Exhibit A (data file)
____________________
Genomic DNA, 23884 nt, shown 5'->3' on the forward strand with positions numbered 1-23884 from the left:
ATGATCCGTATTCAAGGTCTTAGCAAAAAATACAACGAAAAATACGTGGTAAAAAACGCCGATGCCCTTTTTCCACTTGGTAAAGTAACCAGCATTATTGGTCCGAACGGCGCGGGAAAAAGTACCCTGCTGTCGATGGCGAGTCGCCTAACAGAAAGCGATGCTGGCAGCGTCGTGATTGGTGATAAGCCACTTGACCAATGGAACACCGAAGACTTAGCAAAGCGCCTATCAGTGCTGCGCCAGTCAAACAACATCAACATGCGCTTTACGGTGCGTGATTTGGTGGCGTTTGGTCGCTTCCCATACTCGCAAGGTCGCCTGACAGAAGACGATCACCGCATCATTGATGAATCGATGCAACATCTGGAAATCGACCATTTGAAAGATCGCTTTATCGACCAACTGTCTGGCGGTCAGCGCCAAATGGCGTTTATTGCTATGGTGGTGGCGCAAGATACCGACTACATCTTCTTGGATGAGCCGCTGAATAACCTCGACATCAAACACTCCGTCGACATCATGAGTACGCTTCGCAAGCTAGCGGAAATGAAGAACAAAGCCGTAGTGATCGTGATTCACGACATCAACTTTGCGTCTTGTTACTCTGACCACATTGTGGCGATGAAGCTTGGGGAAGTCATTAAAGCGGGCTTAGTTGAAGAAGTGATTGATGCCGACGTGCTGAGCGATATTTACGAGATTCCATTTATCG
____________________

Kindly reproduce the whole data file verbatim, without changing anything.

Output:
Genomic DNA, 23884 nt, shown 5'->3' on the forward strand with positions numbered 1-23884 from the left:
ATGATCCGTATTCAAGGTCTTAGCAAAAAATACAACGAAAAATACGTGGTAAAAAACGCCGATGCCCTTTTTCCACTTGGTAAAGTAACCAGCATTATTGGTCCGAACGGCGCGGGAAAAAGTACCCTGCTGTCGATGGCGAGTCGCCTAACAGAAAGCGATGCTGGCAGCGTCGTGATTGGTGATAAGCCACTTGACCAATGGAACACCGAAGACTTAGCAAAGCGCCTATCAGTGCTGCGCCAGTCAAACAACATCAACATGCGCTTTACGGTGCGTGATTTGGTGGCGTTTGGTCGCTTCCCATACTCGCAAGGTCGCCTGACAGAAGACGATCACCGCATCATTGATGAATCGATGCAACATCTGGAAATCGACCATTTGAAAGATCGCTTTATCGACCAACTGTCTGGCGGTCAGCGCCAAATGGCGTTTATTGCTATGGTGGTGGCGCAAGATACCGACTACATCTTCTTGGATGAGCCGCTGAATAACCTCGACATCAAACACTCCGTCGACATCATGAGTACGCTTCGCAAGCTAGCGGAAATGAAGAACAAAGCCGTAGTGATCGTGATTCACGACATCAACTTTGCGTCTTGTTACTCTGACCACATTGTGGCGATGAAGCTTGGGGAAGTCATTAAAGCGGGCTTAGTTGAAGAAGTGATTGATGCCGACGTGCTGAGCGATATTTACGAGATTCCATTTATCG